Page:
As this was almost the last day in Istanbul, we did a little bit of shopping, before we finally rested our tired feet at a local Kebab restaurant. Joining just as the locals were breaking their fast, we were astonished at the sizes of some of the feasts being consumed around us! After dinner, we walked the last bit to our apartment, and fell into bed exhausted!

Friday, 3 July 2015

It was our last full day in Istanbul…and we could not believe it. Our days in Istanbul were packed to the brim and we had seen and experienced so much, but we were not done yet, and we wanted to get the most out of our final day. Which meant we had a very full day planned, mainly shopping. Anya made lists of everyone we still needed to get gifts for and saved it on my iPad. We had leftovers for breakfast and made our way to the Eminönü district.

First stop the Spice Market! I bought spices and Anya bought some of her loved Apple tea, Then we made our way, as we did with Cammie on Tuesday, past the sweet shop, stopping for tulumba and onwards to Altan Sekerleme, for some sweets and Turkish delight.

Spices galore in the Mısır Çarşısı or Spice Market

Spices galore in the Mısır Çarşısı or Spice Market

 

And sweets to die for...

And sweets to die for…

 

Anya tucking in to a tulumba (Turkish koeksister...)

Anya tucking in to a tulumba (Turkish koeksister…)

Our next stop was at the Yeni Cami or New Mosque where we met Cammie the first day. We were given cloaks to cover ourselves and entered. It was prayer time, and we traipsed around quietly while taking in the beauty.

The inside of the Yeni Cami mosque

The inside of the Yeni Cami mosque

We made our way to the Suleymaniye area, because there were one other thing we definitely wanted to do and that was to visit a Turkish bath. And there was a Turkish bath in the Suleymaniye district, and we decided it would be the perfect stop after our next escapade, the Grand Bazaar! We made a reservation and went to the Grand Bazaar or Büyük Çarşı. It is one of the largest and oldest covered markets in the world, with 61 covered streets, with construction started in 1455! And who says shopping is a new hobby??

The Grand Bazaar or Büyük Çarşı

The Grand Bazaar or Büyük Çarşı

 

A sensory overload at the Grand Bazaar

A sensory overload at the Grand Bazaar

Our bartering skills were tested at the bazaar and on more than a few occasions, we would walk away wondering whether you got a good deal or not, but it was a fantastic experience and we managed to spend a fair amount of Turkish Lira…!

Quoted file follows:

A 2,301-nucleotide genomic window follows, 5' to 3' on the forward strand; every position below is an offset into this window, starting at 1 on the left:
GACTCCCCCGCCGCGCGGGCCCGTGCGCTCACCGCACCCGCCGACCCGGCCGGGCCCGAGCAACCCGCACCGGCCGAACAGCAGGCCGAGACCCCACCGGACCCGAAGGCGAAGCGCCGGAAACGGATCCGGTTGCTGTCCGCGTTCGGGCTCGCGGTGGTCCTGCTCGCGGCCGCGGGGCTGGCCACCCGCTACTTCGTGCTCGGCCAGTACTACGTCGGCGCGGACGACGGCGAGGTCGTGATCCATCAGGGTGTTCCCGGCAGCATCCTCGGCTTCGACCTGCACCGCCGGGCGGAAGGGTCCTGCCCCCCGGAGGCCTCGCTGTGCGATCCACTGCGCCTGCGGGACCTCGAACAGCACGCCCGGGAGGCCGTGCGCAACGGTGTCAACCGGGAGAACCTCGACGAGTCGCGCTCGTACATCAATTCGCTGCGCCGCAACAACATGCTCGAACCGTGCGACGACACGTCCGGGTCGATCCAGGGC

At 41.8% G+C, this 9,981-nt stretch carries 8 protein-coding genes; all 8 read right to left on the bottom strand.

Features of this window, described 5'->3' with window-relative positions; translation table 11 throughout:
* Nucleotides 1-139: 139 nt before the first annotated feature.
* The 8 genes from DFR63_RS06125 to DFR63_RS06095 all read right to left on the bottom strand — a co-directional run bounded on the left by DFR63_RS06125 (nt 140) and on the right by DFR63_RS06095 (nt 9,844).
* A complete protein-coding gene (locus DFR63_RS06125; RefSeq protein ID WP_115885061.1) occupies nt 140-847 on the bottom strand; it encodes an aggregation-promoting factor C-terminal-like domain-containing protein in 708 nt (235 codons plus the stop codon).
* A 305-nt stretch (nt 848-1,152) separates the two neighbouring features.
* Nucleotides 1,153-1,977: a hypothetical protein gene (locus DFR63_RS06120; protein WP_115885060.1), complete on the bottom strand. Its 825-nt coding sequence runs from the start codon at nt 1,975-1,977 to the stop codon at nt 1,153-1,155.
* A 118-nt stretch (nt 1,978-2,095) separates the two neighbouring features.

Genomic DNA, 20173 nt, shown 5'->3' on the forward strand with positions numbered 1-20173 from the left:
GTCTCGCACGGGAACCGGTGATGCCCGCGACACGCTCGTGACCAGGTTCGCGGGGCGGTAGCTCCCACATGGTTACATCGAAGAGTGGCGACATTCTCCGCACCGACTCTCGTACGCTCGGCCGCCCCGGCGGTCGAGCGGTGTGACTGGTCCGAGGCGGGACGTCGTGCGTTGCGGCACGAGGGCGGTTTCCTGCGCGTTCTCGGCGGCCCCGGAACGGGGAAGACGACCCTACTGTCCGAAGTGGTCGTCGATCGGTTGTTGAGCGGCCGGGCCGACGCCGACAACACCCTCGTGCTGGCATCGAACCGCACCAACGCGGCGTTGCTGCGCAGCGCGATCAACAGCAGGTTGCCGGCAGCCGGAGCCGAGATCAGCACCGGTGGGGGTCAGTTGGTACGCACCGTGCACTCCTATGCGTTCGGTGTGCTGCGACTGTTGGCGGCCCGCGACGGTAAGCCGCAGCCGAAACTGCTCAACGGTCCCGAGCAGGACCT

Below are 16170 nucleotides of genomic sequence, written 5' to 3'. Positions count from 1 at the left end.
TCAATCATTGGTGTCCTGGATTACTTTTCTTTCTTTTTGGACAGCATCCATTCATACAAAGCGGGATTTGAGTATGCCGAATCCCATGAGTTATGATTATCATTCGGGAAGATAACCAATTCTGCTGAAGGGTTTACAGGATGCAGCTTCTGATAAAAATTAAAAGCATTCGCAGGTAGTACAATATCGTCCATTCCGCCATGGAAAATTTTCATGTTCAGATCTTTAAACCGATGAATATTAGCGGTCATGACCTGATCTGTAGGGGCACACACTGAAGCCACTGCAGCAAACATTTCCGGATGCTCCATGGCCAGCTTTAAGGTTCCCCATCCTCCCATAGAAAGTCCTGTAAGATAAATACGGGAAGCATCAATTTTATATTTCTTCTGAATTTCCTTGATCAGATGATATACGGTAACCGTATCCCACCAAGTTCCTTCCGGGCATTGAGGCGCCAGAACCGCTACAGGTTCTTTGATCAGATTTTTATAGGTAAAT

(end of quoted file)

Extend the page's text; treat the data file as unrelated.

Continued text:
One of the many streets in the Grand Bazaar

One of the many streets in the Grand Bazaar

At the end of the day, we were exhausted and as we made our way to the Suleymaniye Hamam, we were looking forward to a pampering session! The Suleymaniye Hamam was commissioned by the Sultan Suleyman the Great and was built in 1557. It is a small hamam and caters for families and couples as opposed to most of the hamams in the city that separates men and women.

And pampering it was…As you enter the hamam, you are given a bikini set made from material and a Turkish towel, as well as wooden slippers. The routine starts off with a sauna session on a large slab in the centre of the domed hamam. You then proceed to one of the rooms leading off from the sauna area where you are scrubbed and foamed from head to toe! They even wash your hair if you so wish. After the 15-20 minute scrubbing session, you are given dry towels to wrap yourself in and are led of to a small lounge, where you can order refreshments while you wait to dry completely.

Anya in the 'after' towel wraps...

Anya in the ‘after’ towel wraps…

Of course, with all the shopping, and snacking all day long, both Anya and I had not eaten much during the day and it was already 16:00 by the time our hamam experience started, and we both got headaches from dehydration. I would definitely recommend making sure you are properly hydrated before going to a hamam!

After getting dressed (there are even hairdryers), we relaxed for a while in the common loung area, before starting to make our way back to our apartment with all our shopping!

The lounge area of the haman

The lounge area of the haman

I took a headache tablet on an empty stomach at the hamam, and this resulted in nausea, so I needed to lie down for a little bit. The lie down was fairly short though, because there was one more item on our list of things to do…dinner on the Asian side.

We made our way back to the Eminönü and caught another ferry to Kadıköy, on the Asian side of Istanbul. We made it to Kadıköy just in time to view our final sunset and what a sunset it was! The view of the Hagia Sophia from a completely different continent was mind blowing. There was an live band playing music and people walking around in traditional clothes.

 

From the ferry, looking back over the large city

From the ferry, looking back over the large city

A sunset concert

A sunset concert at Kadıköy

Our final sunset view over Istanbul from Kadikoy

Our final sunset view over Istanbul from Kadıköy

 

A sunset to remember from Kadikoy

A sunset to remember from Kadıköy

We made our way to the Ciya Sofrasi restaurant, another recommendation from Cammie. As they were not allowing English menus during Ramadan, it was a bit of a confusing effort to order dinner, but we managed eventually and had a good meal.